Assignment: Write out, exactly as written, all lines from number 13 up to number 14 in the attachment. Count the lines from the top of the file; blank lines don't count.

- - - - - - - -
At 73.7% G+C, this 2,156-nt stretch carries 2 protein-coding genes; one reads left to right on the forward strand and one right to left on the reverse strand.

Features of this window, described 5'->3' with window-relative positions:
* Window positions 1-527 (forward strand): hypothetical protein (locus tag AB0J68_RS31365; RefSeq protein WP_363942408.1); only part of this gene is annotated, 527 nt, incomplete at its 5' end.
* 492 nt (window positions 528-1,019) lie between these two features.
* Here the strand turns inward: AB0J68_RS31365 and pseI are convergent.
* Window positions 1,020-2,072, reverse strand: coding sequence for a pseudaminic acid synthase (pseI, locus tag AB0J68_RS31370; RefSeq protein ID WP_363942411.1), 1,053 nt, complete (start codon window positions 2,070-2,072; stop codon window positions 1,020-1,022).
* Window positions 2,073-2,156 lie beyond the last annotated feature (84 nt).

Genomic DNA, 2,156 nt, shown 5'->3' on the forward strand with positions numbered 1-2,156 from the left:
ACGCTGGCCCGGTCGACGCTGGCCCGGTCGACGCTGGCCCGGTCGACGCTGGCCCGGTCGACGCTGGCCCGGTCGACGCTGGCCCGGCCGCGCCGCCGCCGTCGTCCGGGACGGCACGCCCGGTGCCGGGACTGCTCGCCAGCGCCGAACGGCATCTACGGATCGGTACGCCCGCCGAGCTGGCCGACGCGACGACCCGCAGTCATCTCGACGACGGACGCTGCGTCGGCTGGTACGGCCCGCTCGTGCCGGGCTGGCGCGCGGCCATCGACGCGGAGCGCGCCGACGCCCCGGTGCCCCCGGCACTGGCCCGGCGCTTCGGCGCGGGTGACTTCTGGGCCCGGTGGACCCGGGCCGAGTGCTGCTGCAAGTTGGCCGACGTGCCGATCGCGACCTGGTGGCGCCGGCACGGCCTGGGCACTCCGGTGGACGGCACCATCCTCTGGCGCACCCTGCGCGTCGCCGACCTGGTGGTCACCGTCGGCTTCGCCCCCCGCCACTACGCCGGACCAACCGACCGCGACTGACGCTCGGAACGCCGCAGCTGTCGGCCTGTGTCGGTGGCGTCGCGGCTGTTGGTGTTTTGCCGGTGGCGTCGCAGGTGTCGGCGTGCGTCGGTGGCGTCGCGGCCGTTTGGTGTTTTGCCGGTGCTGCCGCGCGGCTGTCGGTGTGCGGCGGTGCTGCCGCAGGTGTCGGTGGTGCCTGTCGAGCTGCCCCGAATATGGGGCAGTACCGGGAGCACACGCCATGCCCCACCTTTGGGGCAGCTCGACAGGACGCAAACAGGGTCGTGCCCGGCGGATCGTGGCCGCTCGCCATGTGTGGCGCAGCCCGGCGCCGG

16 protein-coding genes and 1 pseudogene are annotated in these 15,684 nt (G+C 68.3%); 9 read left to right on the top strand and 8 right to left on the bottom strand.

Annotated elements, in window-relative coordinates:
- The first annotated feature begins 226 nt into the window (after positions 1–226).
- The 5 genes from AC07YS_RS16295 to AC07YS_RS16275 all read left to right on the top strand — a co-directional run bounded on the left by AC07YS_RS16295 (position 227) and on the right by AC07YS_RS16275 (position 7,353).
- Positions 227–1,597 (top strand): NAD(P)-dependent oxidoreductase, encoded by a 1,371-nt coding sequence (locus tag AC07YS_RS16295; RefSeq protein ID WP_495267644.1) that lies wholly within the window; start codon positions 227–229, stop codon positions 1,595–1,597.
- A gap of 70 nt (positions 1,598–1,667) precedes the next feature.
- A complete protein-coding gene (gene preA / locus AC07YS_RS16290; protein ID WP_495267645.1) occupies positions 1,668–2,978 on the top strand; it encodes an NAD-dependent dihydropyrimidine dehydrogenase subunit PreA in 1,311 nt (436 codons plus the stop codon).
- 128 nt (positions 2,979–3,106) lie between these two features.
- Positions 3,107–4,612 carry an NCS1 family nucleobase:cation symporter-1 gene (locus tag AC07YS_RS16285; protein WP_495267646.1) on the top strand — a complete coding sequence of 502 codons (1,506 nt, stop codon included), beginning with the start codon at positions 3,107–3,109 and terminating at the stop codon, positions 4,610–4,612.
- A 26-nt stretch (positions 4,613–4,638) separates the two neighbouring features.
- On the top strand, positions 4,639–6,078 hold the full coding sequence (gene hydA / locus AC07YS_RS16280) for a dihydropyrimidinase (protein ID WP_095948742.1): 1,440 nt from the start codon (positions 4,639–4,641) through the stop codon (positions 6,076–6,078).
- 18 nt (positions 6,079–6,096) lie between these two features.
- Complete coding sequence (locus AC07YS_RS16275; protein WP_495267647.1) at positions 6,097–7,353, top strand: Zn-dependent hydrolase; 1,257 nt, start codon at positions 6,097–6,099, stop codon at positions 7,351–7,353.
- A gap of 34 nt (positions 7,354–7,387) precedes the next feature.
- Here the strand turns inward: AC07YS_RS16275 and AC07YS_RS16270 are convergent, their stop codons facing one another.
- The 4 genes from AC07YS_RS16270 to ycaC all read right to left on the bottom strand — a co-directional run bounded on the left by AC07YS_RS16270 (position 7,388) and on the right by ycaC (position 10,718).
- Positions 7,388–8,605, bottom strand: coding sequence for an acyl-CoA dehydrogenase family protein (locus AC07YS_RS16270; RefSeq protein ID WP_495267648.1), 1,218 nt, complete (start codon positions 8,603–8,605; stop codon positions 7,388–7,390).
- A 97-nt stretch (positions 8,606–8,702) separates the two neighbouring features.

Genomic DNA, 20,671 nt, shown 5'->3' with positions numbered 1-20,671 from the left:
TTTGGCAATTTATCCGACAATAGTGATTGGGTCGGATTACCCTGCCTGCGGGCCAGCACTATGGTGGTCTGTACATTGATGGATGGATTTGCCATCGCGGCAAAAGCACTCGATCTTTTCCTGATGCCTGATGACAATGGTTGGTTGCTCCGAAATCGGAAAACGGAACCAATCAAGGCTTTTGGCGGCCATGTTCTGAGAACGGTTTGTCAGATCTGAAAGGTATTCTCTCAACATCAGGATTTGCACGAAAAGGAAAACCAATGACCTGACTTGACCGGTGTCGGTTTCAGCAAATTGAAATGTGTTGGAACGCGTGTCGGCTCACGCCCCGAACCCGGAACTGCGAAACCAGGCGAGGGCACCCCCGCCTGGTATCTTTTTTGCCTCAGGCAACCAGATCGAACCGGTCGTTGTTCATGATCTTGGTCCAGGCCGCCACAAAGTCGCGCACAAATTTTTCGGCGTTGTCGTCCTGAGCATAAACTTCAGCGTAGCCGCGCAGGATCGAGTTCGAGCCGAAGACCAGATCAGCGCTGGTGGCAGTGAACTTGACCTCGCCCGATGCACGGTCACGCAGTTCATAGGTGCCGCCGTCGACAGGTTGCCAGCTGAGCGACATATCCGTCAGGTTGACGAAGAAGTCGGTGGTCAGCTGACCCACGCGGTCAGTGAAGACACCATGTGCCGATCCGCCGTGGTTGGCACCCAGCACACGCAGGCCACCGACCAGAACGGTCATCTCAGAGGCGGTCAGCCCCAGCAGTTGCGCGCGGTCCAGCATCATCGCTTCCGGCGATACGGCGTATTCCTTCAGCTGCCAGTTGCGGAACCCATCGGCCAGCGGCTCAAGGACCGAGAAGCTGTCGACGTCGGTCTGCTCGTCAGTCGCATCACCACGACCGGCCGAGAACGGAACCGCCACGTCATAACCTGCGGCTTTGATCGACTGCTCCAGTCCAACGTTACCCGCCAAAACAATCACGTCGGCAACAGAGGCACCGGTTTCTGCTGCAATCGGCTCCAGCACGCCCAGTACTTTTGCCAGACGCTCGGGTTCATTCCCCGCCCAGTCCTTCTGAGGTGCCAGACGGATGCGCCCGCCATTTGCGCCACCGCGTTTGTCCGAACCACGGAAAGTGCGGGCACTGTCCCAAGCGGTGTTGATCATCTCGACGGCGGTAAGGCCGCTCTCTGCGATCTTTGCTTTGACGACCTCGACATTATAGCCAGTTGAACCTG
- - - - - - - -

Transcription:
- The 5 genes from AC07YS_RS16295 to AC07YS_RS16275 all read left to right on the top strand — a co-directional run bounded on the left by AC07YS_RS16295 (position 227) and on the right by AC07YS_RS16275 (position 7,353).
- Positions 227–1,597 (top strand): NAD(P)-dependent oxidoreductase, encoded by a 1,371-nt coding sequence (locus tag AC07YS_RS16295; RefSeq protein ID WP_495267644.1) that lies wholly within the window; start codon positions 227–229, stop codon positions 1,595–1,597.